Duolingo coworkers cross 15 bridges in 20-mile ultimate Pittsburgh nerd hike |

Duolingo coworkers cross 15 bridges in 20-mile ultimate Pittsburgh nerd hike

Photo courtesy of Burr Settles
The crew from Duolingo poses for a photo as they cross the Hot Metal Street Bridge during their Eulerian circuit of 15 Pittsburgh bridges.
Photo courtesy of Burr Settles
The crew from Duolingo poses for a photo as they cross the Glenwood Bridge during their Eulerian circuit of 15 Pittsburgh bridges.
Courtesy of Burr Settles
The route the crew from Duolingo took to complete their Eulerian circuit of 15 Pittsburgh bridges.
Photo courtesy of Burr Settles
The crew from Duolingo poses for a photo as they cross the Smithfield Street Bridge during their Eulerian circuit of 15 Pittsburgh bridges.
Photo courtesy of Burr Settles
The crew from Duolingo poses for a photo as they cross the 31st Street Bridge during their Eulerian circuit of 15 Pittsburgh bridges.

More than a dozen bridges cross Pittsburgh’s three rivers, linking the North Side, the South Side, Lawrenceville, Oakland, Downtown and more.

But can you cross them all, once and only once, and end up on the same side of the rivers where you started? How long would it take? And who would do such a thing?

A group of coworkers from Duolingo set off in August to find out.

The day-long hike all started with a conversation between Burr Settles, research director at the East Liberty-based language-learning app company, and Natalie Glance, vice president of engineering, about Leonhard Euler, an 18th century Swiss mathematician.

Euler wanted to prove he could not once and only once cross all seven bridges of Königsberg in what is now Russia.

“He realized he couldn’t do it and end up back where he started,” Settles said.

In proving it impossible, Euler invented graph theory, which is now used in several sciences, including computer science.

The bridge problem got Settles, of Morningside, wondering if a Eulerian circuit — crossing bridges to end up on the same landmass — could be done in 21st-century Pittsburgh.

One Friday afternoon Settles shared a map he devised with Glance. It crossed 15 bridges over the course of 20 miles. Glance — who often walks her commute to Duolingo from Squirrel Hill and completed the 18-mile Rachel Carson Half-Challenge with a group of colleagues in June — joked she’d walk it with Settles.

“It kind of snowballed from there,” Settles said. “If she hadn’t been pushing me, I probably would have just sat on the idea.”

About 8 a.m. on a Saturday in August, the group and a plush owl met in Lawrenceville and set off. Duolingo’s mascot is an owl. Also, Eule, as in Euler, is German for owl, Settles pointed out in a blog post about the trek .

The path Settles mapped started on the Lawrenceville side of the Washington’s Crossing Bridge and ended on the Glen Hazel side of the Glenwood Bridge. In between, it zig-zagged across the Allegheny, Ohio and Monongahela rivers. It crossed the 31st Street and 16th Street bridges and the Three Sisters bridges — Rachel Carson, Andy Warhol and Roberto Clemente. The group traversed the Fort Duquesne bridge and crossed the Ohio River over the West End Bridge.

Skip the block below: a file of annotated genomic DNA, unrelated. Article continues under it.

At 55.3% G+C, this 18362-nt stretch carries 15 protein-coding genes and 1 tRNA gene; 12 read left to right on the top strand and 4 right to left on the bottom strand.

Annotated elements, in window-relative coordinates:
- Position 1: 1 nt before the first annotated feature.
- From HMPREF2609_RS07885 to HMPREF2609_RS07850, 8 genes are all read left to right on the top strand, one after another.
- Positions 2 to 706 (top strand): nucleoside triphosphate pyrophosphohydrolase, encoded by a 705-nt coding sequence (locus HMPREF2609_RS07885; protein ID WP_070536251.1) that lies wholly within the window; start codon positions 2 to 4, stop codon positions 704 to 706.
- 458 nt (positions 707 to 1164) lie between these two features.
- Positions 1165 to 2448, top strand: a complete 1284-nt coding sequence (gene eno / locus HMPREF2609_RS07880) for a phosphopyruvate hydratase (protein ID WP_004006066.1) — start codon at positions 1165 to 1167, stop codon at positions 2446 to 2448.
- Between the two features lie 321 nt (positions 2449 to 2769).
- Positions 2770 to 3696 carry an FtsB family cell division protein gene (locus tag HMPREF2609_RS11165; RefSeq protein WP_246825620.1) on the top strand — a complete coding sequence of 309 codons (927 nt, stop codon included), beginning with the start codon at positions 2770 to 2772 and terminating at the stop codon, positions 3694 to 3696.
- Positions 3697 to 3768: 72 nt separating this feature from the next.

Along the way, they stopped in the Strip District for breakfast and at Point State Park to enjoy the scenery.

The group summited Mt. Washington, lost a few members to the Shiloh Grill for lunch, and took the Duquesne Incline down to cross the Fort Pitt Bridge.

“It is pretty amazing you get to see different parts of Pittsburgh on foot,” Glance said. “You realize how much of it you can traverse on foot.”

After a stop in Market Square, the group crossed the Smithfield Street Bridge. Settles said he appreciated the bridge even more walking across it. Built in 1883, it is the second-oldest bridge still in use in the United States — behind only the Brooklyn Bridge, on which construction began 14 years earlier but opened two months after the Smithfield Street Bridge.

The trek continued with more Monongahela River crossings over the Liberty and 10th Street bridges before a coffee break on East Carson Street, followed by a crossing of the Birmingham Bridge.

After some navigating, the group made it down to Second Avenue and traveled a five-mile stretch of the Three River Heritage Trail before crossing the Hot Metal Bridge. During World War II, 15 percent of all American-made steel for the war effort crossed that same span from South Oakland to the South Side, Settles said.

After following one-and-a-half miles on the Great Allegheny Passage, the Duolingo group stopped for ice cream at Page Dairy Mart before continuing the final two miles to its last crossing, the Glenwood Bridge.

Three rivers, 15 bridges, 20.4 miles and 10.5 hours after they began, the group had completed Pittsburgh’s Eulerian circuit.

“I know how to get on to all the bridges now,” Settles said, adding that some of the pedestrian staircases are tougher to find than others. “We probably wasted an hour to an hour-and-a-half doing that.”

Settles said he enjoyed not only crossing the bridges, but seeing scenic parts of the city and noteworthy stops along the way.

“We hit some highlights on the way of things that make Pittsburgh Pittsburgh, but you could probably do it in four hours if you were trucking,” he said.

Duolingo employees are now considering routes Settles mapped out in New York City or Seattle, but those will be Eulerian paths, not circuits, since they cross the bridges but don’t end up on the same landmass.

For anyone else attempting the same Pittsburgh route, Glance suggests good walking shoes and sunscreen, although the weather cooperated with the Duolingo co-workers during their hike.

“Be ready to get a little bit lost,” she said. “Enjoy it.”

Stacey Federoff is a Tribune-Review contributing writer.

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